Basal plan of the wing venation. Longitudinal veins: C: costa; Sc: subcosta; R: radius; M: media; Cu: cubitus; A: anal. Crossveins: h: humeral; r-m: radio-medial; m-m: medial; m-cu: medio-cubital. Cells: d: discal; br: 1st basal; bm: 2nd basal; r1: marginal; r3: 1st submarginal; r5: 1st posterior; m3: 4th posterior; cup: cell cup.
The legs are relatively long and strong, with many macrochaetes performing a raptatorial function. The wings are well developed, often relatively narrow for speedy flight; the alula is generally well developed, with the exception of Leptogastrinae and part of Dasypogoninae. The venation is much as in Rhagionidae, Tabanidae and Therevidae; the radial R is always four-branched, with R2+3 unbranched. Details of wing venation determine subfamilies and lower taxa. The wings are most often hyaline, but sometimes smoky or dark colored, or partly infuscated in many genera or completely darkened.
Leptogastrinae image showing the long and slender abdomen and the perching posture typical of this family
The abdomen consists of 6-8 visible segments preceding the genitalia in males, but the eighth segment is sometimes entirely or partially concealed, and terminal forming the ovipositor. It is long and narrow conical in most species but wide, dorsoventrally flattened and short in bee mimics. In Leptogastrinae the abdomen is extremely long and slender in Leptogastrinae. In some tribes, the male undergoes axial torsion of 180 degrees.
Egg The egg is hyaline or pigmented and of variable shape from spherical to oval and up to 2 mm in length. The surface is smooth or bears microsculptures which are generally polygonal and visible only in the electron microscope. Larva The larva is apodous, cylindrical and elongated, more or less flattened dorso-ventrally and tapered at the cephalic and caudal ends. The colour is white or yellowish. The head is small, rugged, dark pigmented and hypognathous, the abdomen is composed of 8 apparent urites, with the last two often fused and more or less reduced. The respiratory system is amphineustic, with two pairs of spiracles, one thoracic and one abdominal. There are also rudimentary and nonfunctional stigmas in other abdominal segments. Pupa The pupa is naked, as in the majority of Orthorrhapha, exarate and therefore able to move. Biology The Asilidae are predators, both in the juvenile stage and the adult stage, and feed on small arthropods, mainly insects. Although predatory forms in the adult stage are present in other taxonomic groups of Diptera, the Asilidae are the most representative for the number of species and for uniformity of feeding behavior. They are aggressive to the point of earning the common name, in English, of "robber flies". The combination of high biodiversity and high predatory activity leads to this family playing an important role in the ecological stability of entomofauna.
Blepharepium sonorensis, a robber fly that closely resembles Polistus paper wasp species such as P. apachus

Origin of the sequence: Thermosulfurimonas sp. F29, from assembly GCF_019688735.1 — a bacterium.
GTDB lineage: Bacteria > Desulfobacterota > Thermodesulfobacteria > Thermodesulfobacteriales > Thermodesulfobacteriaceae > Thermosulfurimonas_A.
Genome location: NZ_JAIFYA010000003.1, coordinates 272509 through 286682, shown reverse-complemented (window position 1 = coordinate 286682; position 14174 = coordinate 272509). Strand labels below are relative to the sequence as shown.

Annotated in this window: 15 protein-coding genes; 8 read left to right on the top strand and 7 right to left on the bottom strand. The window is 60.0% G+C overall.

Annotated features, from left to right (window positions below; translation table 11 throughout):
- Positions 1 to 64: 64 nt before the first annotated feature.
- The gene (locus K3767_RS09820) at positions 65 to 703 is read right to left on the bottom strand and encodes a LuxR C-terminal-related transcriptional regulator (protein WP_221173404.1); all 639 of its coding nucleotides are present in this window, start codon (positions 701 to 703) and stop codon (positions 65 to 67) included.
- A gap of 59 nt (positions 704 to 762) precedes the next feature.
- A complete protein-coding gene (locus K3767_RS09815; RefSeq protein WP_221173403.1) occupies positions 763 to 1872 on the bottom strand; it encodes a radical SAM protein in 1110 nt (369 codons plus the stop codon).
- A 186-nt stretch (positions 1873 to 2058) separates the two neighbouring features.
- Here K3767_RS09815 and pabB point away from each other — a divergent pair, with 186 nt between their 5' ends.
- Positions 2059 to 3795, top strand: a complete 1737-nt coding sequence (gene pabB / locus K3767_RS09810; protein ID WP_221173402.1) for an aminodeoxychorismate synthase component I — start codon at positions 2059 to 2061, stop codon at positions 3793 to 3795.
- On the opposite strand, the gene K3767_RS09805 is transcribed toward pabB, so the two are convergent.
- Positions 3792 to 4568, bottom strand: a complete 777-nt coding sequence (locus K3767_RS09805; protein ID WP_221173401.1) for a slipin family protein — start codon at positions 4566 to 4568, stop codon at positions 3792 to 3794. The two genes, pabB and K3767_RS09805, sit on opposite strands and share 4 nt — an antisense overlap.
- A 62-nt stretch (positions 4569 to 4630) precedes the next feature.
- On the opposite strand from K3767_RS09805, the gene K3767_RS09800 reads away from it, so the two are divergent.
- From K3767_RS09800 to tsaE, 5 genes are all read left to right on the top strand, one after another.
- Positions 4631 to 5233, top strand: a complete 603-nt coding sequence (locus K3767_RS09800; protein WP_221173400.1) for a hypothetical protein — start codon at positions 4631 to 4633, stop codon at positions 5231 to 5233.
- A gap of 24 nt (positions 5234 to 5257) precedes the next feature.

The life cycle takes place in 1–3 years. The postembryonic development consists of four larval stages (instars) and one pupa. The larvae of the first instar differ from other stages in both ethology and trophic regime. The larvae of most known asilids live in the soil or in the case of some taxonomic groups, in rotting organic material, usually wood and the bark of dead trees. With regard to feeding behavior, most of the literature gives the larvae of the Asilidae as entomophagous, but there are doubts about the real nature of the trophic regime and its mechanisms. The entomophagy of some species had indeed been already hypothesized by some authors of the nineteenth century, based on the findings of larvae of asilids associated with larvae of other insects, but Melin (1923) asserted that, in reality, predation was occasional and secondary to the plant-based diet. More recent studies have confirmed the entomophagy of some asilids without extending this species's feeding behavior for the whole family. Less certain, however, is the mechanism of implementing entomophagy: in general, the behavior is cited as predation, but for some species may be ectoparasitoids. Musso (1983) described the feeding behavior of the larvae of Machimus rusticus and its evolution during postembryonic development : in particular, the larvae of the first instar does not feed on insects, those of the second instar feed on secretions by larvae of beetles (and may cause death), while the larvae of the third and fourth instars actually behave like predators. In short, the feeding behavior of larval asilids can configure as intermediate between predation and ectoparasitism.
An asilidae fly with captured housefly.
An Asilidae fly and its prey.
Much better known and described in detail is the behavior of adults. In general, the activity of predation of adults is concentrated in the hottest hours in open, sunny spaces, while at night they take refuge in dense vegetation. The Asilidae are excellent flyers and, in most of the family, capture prey in flight. They are often seen stationed to ambush prey at strategic points. This behavior signifies that sight plays an essential role in the detection of prey and their capture. The prey is caught with the tarsi and immobilized as a result of the paralysis caused by the injection of saliva. The asilid pierces the integument of the prey with the prepharyx (hyopharynx) in preferential points of least resistance as the eyes, the membranous area of transition between the head and thorax (neck) or between thorax and abdomen, or between the last urotergiti. Puncture is followed by the injection of saliva, whose active components perform two functions: the neurotoxins cause paralysis of the victim, while proteolytic enzymes lead to the breakup and liquefaction of internal tissues; in a short time the predator is able to feed by sucking the internal fluids through the alimentary canal. With regard to interspecific trophic relationships, there is a large number of reports on the prey captured by Asilidae. Lavigne (2003) has developed a database comprising over 13,000 reports. The prey of Asilidi are predominantly represented by other insects, mostly winged, but several cases in which they have attacked spiders have also been reported. Within the insects, orders that include the most frequent prey of asilids include a wide range of families within Coleoptera, Hymenoptera, other Diptera, Hemiptera, and Lepidoptera; prey belonging to various other orders (Odonata, Neuroptera, Isoptera, Thysanoptera, Blattodea, etc.) is also mentioned. With regard to the specificity of the trophic relationship, Wood (1981) mentions the existence of some studies in the literature on the subject. Some genera have been found to be monophagic, but more generally the Asilidae manifest a more or less wide polyphagia with behaviors that vary from stenophagia to euriphagia. However, there are cases of stenohage asilids which if necessary focus their predatory activity against a species when this forms large populations. Other studies conducted by Dennis, D. and Lavigne,(1975) have shown that the ratio between the size of the prey and the asilid varies from 1.8:1 to 3.7:1, with an average of 2.6:1. The ratio tends to increase with decreasing size of the predator.